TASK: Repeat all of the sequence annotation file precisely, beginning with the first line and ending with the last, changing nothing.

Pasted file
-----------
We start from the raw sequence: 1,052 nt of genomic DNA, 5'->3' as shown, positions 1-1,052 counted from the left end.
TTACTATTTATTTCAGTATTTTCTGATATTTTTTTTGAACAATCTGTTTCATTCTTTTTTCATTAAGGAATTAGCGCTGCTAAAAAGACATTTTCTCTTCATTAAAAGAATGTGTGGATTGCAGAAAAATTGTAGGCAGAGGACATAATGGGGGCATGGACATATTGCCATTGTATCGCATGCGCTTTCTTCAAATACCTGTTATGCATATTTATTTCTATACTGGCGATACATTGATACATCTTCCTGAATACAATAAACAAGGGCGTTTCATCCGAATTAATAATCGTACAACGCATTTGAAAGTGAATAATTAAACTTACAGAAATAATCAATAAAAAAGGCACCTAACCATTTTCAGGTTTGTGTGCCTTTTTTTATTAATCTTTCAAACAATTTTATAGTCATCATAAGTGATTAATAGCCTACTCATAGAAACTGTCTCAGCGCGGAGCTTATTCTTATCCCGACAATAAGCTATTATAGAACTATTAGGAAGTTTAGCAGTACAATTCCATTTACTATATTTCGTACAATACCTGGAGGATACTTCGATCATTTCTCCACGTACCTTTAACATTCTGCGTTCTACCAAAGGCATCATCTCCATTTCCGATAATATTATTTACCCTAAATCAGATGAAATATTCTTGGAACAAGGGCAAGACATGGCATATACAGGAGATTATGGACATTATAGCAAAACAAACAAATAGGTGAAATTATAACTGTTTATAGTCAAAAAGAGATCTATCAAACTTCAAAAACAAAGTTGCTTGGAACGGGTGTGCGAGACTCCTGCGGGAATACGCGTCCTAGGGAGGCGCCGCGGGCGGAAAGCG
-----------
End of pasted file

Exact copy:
We start from the raw sequence: 1,052 nt of genomic DNA, 5'->3' as shown, positions 1-1,052 counted from the left end.
TTACTATTTATTTCAGTATTTTCTGATATTTTTTTTGAACAATCTGTTTCATTCTTTTTTCATTAAGGAATTAGCGCTGCTAAAAAGACATTTTCTCTTCATTAAAAGAATGTGTGGATTGCAGAAAAATTGTAGGCAGAGGACATAATGGGGGCATGGACATATTGCCATTGTATCGCATGCGCTTTCTTCAAATACCTGTTATGCATATTTATTTCTATACTGGCGATACATTGATACATCTTCCTGAATACAATAAACAAGGGCGTTTCATCCGAATTAATAATCGTACAACGCATTTGAAAGTGAATAATTAAACTTACAGAAATAATCAATAAAAAAGGCACCTAACCATTTTCAGGTTTGTGTGCCTTTTTTTATTAATCTTTCAAACAATTTTATAGTCATCATAAGTGATTAATAGCCTACTCATAGAAACTGTCTCAGCGCGGAGCTTATTCTTATCCCGACAATAAGCTATTATAGAACTATTAGGAAGTTTAGCAGTACAATTCCATTTACTATATTTCGTACAATACCTGGAGGATACTTCGATCATTTCTCCACGTACCTTTAACATTCTGCGTTCTACCAAAGGCATCATCTCCATTTCCGATAATATTATTTACCCTAAATCAGATGAAATATTCTTGGAACAAGGGCAAGACATGGCATATACAGGAGATTATGGACATTATAGCAAAACAAACAAATAGGTGAAATTATAACTGTTTATAGTCAAAAAGAGATCTATCAAACTTCAAAAACAAAGTTGCTTGGAACGGGTGTGCGAGACTCCTGCGGGAATACGCGTCCTAGGGAGGCGCCGCGGGCGGAAAGCG